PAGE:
Former England batsman Marcus Trescothick ready to help Jonathan Trott

Ashes-winning opener says he knows enough about stress-related illness to be able to talk to South Africa-born top-order player.

Jonathan Trott was to make a return to competitive cricket before announcing he was going to take another break. Greg Wood / AFP
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LONDON // Marcus Trescothick, the former England opener, has said he is willing to help Jonathan Trott in his struggle with a stress-related illness after a similar condition ended his international career.

Trott, who made a brief comeback after returning home following England’s opening loss in a 5-0 Ashes reverse in Australia, announced he was bowing out of both Warwickshire and international duty with immediate effect after suffering a relapse in his condition.

South Africa-born Trott came under fire from the likes of former England captain Michael Vaughan when, during a television interview last month, he said he had been suffering from “burn out”.

That led Vaughan to suggest Trott, twice dismissed cheaply by Australia paceman Mitchell Johnson in the first Test in Brisbane, had technical difficulties playing fast bowling rather than more severe mental health problems.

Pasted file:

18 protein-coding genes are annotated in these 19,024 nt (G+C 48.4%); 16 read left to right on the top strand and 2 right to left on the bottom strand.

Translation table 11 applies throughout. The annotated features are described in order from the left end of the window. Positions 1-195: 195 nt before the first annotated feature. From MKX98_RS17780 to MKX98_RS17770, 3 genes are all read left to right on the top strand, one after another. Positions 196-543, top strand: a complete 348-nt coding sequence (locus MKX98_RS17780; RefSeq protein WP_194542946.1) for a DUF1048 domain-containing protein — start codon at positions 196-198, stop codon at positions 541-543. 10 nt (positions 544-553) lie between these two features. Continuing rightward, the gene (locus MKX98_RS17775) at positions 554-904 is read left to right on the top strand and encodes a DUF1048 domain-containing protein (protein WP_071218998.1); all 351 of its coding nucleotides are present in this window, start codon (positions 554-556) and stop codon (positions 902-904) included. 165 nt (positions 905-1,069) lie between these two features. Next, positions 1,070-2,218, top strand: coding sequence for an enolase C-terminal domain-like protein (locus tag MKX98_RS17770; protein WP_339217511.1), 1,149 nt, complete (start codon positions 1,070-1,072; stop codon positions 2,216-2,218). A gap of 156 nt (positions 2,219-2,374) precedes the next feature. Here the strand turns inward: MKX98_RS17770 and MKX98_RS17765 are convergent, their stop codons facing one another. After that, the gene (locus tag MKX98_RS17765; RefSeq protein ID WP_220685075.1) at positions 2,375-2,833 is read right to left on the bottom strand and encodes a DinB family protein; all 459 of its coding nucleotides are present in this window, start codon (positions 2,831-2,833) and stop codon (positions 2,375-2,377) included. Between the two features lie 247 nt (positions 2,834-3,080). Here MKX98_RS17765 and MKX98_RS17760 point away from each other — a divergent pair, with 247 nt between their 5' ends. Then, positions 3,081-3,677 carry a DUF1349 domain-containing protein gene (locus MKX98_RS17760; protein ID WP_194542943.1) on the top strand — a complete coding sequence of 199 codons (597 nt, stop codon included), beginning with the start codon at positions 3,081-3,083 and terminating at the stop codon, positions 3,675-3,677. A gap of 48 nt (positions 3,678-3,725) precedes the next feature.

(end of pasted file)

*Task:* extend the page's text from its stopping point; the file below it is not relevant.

But Somerset batsman Trescothick was more sympathetic, having pulled out of England’s 2006/07 Ashes tour when he too suffered with a stress-related illness.

“I’ve spoken to him on a few occasions just to try and help, as someone who has been through exactly the same situation, coming back from Australia,” Trescothick said on Saturday.

“I can understand it. I know how it all works. Whether we cross paths and talk a few more times over the course of the year and during games, or wherever it may be, then great.”

Trott came under fire from some quarters after saying he feared being regarded as a “nutcase” and “crazy” for his decision to quit the Ashes tour after just one Test.

But Trescothick was adamant Trott had meant no offence towards the mentally ill.

“I didn’t have a problem with what he said. People picked up on words and it was taken at the wrong time and the wrong moment,” Trescothick said.

“We have to allow him the fact that he’s the one going through it, he’s going through tough times and he has to work it out himself.”

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